|The future of plug-in hybrid cars|
As one might expect, Toyota has some concerns about anyone converting a Prius into a PHEV, but it is watching with interest. "We understand why this is a compelling idea," says Toyota spokesperson Cindy Knight, "but right now we feel like our hybrids offer the best balance between clean emissions, improved fuel economy, and being fun to drive." Knight also noted that installing a PHEV conversion kit would certainly void the Prius's power train warranty and might affect all or part of the basic warranty depending on the changes required during the conversion-kit installation.
Initially, the Edrive kit will be offered for only the second-generation Toyota Prius (2004 model year and newer), although kits may be developed for other hybrid models in the future. Kramer says that hybrid SUVs, such as the Ford Escape Hybrid
, the Toyota Highlander Hybrid
, and the Lexus RX400h
, are good candidates for the conversion kits because of their popularity and the additional space for batteries. In the Prius conversion kit, the lithium-ion battery, which is about triple the size of the original battery, is installed under the carpet of the cargo area. CalCars is considering creating a for-profit company to develop a conversion kit for the Ford Escape.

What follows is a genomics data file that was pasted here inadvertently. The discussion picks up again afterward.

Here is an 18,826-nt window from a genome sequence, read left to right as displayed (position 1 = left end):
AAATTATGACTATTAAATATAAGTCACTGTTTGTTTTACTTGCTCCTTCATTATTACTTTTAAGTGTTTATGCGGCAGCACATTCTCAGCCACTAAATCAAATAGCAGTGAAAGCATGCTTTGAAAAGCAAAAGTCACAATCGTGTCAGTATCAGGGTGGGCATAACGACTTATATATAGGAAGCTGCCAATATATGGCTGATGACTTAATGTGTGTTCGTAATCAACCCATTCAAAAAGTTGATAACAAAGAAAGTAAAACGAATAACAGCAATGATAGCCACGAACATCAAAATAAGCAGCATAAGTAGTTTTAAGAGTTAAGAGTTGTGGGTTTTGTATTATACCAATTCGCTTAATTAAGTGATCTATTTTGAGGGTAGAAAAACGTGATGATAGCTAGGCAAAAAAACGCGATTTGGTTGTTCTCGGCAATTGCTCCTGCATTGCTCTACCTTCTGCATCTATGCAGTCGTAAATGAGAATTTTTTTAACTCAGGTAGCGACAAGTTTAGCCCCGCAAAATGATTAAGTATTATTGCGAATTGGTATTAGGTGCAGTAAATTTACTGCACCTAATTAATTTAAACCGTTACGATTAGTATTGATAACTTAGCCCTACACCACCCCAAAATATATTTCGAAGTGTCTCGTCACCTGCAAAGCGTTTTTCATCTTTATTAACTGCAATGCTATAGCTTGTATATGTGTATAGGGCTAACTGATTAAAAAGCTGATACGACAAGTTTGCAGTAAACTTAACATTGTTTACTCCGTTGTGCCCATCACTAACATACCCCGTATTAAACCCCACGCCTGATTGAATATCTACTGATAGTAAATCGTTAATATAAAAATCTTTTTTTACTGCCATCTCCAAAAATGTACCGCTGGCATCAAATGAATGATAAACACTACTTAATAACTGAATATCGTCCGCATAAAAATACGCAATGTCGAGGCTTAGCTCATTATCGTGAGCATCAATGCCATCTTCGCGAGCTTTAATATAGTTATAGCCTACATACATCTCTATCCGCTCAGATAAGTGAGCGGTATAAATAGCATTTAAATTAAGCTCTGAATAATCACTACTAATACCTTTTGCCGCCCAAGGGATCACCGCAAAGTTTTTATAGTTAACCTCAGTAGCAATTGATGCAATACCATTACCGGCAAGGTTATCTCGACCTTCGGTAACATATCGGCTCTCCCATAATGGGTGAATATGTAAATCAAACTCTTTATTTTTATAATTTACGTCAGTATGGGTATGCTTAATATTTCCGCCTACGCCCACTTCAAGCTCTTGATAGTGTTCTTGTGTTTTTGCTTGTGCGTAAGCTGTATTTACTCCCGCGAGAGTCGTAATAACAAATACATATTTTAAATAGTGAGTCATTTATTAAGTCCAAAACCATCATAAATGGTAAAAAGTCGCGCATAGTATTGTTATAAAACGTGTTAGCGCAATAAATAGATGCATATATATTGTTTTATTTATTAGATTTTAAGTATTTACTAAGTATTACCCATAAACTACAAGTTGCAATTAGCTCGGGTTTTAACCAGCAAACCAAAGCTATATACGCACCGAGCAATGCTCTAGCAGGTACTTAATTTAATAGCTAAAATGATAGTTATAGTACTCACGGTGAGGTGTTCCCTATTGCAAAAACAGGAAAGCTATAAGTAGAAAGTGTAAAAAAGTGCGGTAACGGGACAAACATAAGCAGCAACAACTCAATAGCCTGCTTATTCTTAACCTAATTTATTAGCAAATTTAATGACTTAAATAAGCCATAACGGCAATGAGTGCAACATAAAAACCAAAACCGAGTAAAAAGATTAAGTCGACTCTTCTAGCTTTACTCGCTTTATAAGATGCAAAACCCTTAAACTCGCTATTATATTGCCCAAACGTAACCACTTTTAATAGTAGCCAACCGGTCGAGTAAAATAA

The larger battery pack in a modified Toyota Prius sits under the carpet of the cargo area.
PHEVs may become one of several choices in the alternative-fuel vehicle segment thanks to some efforts at the federal level. U.S. Senator Barack Obama (D-Illinois) is a fan of PHEVs and put an effort before the Senate to get funding for PHEVs that had flexible fuel capabilities. Flexible-fuel vehicles can run on more than one fuel, such as gasoline or ethanol. By taking flexible-fuel vehicles and converting them to PHEVs, fuel economy for these vehicles could achieve up to the equivalent of 500mpg of gasoline. Obama's proposal was part of the massive energy bill that President Bush signed in August 2005.
In the long run, Kramer says he'd like nothing better than CalCars to be put out of business. "Our biggest goal is to get an automaker to build these vehicles. We'll work with any and all automakers that are interested in bringing plug-in hybrids to market," he says.